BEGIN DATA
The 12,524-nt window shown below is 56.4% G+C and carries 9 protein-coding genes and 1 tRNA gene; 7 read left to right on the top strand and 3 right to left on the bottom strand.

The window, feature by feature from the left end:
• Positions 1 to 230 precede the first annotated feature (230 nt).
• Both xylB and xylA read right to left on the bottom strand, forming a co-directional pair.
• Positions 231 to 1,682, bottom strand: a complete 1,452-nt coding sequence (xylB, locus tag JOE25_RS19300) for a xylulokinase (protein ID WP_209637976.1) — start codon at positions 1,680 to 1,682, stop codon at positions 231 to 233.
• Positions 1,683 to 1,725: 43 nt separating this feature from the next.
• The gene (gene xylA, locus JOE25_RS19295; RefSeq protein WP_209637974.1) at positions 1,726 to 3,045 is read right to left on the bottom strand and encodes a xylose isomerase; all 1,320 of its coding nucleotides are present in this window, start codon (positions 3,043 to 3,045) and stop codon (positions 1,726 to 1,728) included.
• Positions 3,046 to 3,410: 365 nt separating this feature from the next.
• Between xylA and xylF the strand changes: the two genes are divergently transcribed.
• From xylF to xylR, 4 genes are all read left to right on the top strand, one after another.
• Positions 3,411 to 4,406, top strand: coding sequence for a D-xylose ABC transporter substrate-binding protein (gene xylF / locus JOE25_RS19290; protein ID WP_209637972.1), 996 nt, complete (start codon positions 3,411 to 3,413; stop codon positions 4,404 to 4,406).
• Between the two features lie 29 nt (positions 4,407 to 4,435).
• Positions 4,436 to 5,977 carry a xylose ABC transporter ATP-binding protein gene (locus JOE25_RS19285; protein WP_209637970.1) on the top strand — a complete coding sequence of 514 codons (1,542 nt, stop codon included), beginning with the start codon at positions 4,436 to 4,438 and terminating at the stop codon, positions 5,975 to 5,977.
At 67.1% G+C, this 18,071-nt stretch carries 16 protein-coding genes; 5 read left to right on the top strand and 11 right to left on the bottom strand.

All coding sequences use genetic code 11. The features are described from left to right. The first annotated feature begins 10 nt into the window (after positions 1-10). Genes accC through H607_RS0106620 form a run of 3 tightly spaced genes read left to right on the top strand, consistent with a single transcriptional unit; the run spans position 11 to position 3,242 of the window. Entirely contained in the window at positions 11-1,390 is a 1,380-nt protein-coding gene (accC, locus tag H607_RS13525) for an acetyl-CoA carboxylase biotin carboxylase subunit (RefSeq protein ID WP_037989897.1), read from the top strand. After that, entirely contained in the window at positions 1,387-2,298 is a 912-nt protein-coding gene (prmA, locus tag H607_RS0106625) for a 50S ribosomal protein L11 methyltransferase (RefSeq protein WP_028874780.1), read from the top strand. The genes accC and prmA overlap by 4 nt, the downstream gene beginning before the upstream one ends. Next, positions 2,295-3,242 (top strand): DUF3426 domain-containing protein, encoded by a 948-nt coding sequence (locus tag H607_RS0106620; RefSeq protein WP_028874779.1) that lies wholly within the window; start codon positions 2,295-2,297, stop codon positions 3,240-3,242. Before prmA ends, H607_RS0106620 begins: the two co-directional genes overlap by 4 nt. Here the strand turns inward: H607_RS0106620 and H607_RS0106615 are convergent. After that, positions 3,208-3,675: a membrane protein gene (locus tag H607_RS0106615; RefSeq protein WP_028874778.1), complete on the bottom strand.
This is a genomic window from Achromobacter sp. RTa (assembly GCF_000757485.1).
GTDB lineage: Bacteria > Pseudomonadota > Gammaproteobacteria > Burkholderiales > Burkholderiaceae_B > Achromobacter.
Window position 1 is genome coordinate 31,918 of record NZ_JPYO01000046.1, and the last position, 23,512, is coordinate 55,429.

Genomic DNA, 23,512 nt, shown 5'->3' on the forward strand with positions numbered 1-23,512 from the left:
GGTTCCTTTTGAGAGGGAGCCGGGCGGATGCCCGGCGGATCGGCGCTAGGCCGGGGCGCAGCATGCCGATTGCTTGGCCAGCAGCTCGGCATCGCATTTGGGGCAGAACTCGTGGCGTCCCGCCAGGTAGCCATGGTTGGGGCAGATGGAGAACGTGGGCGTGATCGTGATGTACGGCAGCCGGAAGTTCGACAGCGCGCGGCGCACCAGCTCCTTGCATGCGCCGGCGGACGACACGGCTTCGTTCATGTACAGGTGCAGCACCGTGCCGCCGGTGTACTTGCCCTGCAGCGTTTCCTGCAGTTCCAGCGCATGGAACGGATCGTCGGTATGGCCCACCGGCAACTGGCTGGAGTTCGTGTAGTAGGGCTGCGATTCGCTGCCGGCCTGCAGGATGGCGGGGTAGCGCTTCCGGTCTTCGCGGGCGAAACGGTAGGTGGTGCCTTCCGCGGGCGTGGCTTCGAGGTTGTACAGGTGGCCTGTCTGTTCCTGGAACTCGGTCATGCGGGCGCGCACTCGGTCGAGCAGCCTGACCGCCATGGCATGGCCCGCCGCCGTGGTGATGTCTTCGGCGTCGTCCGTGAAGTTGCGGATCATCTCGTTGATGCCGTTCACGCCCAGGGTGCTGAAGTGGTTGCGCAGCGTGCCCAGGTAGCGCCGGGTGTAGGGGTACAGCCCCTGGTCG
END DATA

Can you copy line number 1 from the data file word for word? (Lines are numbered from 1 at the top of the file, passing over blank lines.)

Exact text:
The 12,524-nt window shown below is 56.4% G+C and carries 9 protein-coding genes and 1 tRNA gene; 7 read left to right on the top strand and 3 right to left on the bottom strand.